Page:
One of what should be an occasional series of posts on American iconic places, natural features, sights to see, etc. For studies of U.S. history and U.S. geography, each of these posts covers subjects an educated American should know. What is the value of these icons? Individually and collectively, our preservation of them may do nothing at all for the defense of our nation. But individually and collectively, they help make our nation worth defending.
This is a less-than-10-minute video you can insert into class as a bell ringer, or at the end of a class, or as part of a study of geologic formations, or in any of a number of other ways. Yosemite Nature Notes provides glorious pictures and good information about Yosemite National Park — this video explains the modern incarnation of Half Dome, an enormous chunk of granite that captures the imagination of every living, breathing soul who ever sees it.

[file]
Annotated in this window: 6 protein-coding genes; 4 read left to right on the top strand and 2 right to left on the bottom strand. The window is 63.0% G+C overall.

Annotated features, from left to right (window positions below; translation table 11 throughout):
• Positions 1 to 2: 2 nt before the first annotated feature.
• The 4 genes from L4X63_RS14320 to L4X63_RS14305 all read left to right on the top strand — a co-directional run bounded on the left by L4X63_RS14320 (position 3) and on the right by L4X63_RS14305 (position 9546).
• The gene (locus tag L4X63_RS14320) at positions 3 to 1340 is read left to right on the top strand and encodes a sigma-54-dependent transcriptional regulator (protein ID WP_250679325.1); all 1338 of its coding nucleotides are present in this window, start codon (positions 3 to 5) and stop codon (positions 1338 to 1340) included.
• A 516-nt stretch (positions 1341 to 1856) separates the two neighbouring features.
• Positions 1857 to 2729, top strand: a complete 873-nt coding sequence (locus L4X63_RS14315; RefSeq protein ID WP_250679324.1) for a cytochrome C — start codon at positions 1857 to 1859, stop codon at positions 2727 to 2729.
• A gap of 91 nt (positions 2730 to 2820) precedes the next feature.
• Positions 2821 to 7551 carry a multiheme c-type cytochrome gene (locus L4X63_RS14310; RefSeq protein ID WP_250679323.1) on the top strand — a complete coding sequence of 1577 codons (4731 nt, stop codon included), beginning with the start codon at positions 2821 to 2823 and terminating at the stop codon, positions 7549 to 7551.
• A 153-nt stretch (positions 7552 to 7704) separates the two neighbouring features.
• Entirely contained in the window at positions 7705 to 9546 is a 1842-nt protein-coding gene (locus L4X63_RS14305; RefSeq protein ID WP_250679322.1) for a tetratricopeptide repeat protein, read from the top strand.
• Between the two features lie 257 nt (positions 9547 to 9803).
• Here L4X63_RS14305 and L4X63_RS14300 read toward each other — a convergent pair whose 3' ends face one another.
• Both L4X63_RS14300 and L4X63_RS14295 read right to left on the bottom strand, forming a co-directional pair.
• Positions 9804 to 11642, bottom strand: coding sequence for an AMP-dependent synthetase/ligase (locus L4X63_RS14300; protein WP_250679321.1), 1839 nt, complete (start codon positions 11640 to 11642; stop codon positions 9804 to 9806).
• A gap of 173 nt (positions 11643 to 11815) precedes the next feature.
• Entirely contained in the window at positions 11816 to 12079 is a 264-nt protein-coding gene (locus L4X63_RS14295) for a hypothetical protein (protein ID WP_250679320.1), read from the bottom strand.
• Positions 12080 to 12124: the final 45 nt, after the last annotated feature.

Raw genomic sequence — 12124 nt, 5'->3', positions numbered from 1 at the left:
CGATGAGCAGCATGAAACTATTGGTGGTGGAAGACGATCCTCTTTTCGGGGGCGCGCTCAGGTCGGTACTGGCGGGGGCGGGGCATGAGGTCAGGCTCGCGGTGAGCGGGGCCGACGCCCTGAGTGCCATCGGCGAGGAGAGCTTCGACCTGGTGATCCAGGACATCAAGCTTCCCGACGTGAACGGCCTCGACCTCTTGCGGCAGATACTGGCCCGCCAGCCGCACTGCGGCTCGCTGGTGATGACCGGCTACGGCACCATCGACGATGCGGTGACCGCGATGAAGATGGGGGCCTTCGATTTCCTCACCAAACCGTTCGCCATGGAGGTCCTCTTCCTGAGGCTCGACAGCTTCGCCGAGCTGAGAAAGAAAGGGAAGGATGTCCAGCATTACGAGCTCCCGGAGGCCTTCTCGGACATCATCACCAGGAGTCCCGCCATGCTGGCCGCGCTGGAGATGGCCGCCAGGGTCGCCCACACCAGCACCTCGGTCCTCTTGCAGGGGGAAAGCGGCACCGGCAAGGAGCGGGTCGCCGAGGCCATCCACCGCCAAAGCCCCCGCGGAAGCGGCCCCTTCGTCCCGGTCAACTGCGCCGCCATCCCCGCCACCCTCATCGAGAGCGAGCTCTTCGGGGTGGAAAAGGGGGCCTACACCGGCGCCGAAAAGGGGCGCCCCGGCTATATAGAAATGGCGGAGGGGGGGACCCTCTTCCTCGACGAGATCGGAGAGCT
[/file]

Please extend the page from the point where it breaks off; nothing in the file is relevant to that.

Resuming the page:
Potential questions for class discussion:
- Have you put climbing Half Dome on your bucket list yet? Why not?
- Is it really wilderness when so many people go there?
- How should the National Park Service, and the Forest Service and Bureau of Land Management, manage these spectacular, completely unique features, both to preserve their wild nature, and allow people to visit them?
- What are the federalism issues involved in protecting Half Dome, or any grand feature, like the Great Smokey Mountains, Great Dismal Swamp, Big Bend, Yellowstone Falls, or Lincoln Memorial?
- Does this feature make you wonder about how glaciers carve mountains and valleys? (Maybe you should watch this video about glaciers in Yosemite.)
- What is the history of the preservation of the Yosemite Valley?
- Planning your trip to Yosemite: Which large city airports might be convenient to fly to? (What part of which state is this in?)
- What other grand sights are there to see on your trip to Yosemite?
- What does this image make you think? Can you identify the people in it?
- How about this image? Who made this, and so what?
Caption to photograph:
President Theodore Roosevelt (left) and John Muir had long talks about conservation while camping together at Glacier Point, Yosemite National Park, 1903. Roosevelt galvanized Progressive conservation and Muir galvanized the preservation movement. Their meeting of the minds symbolizes the environmental leadership the 21st century will increasingly ask of the National Park Service. (Library of Congress photo).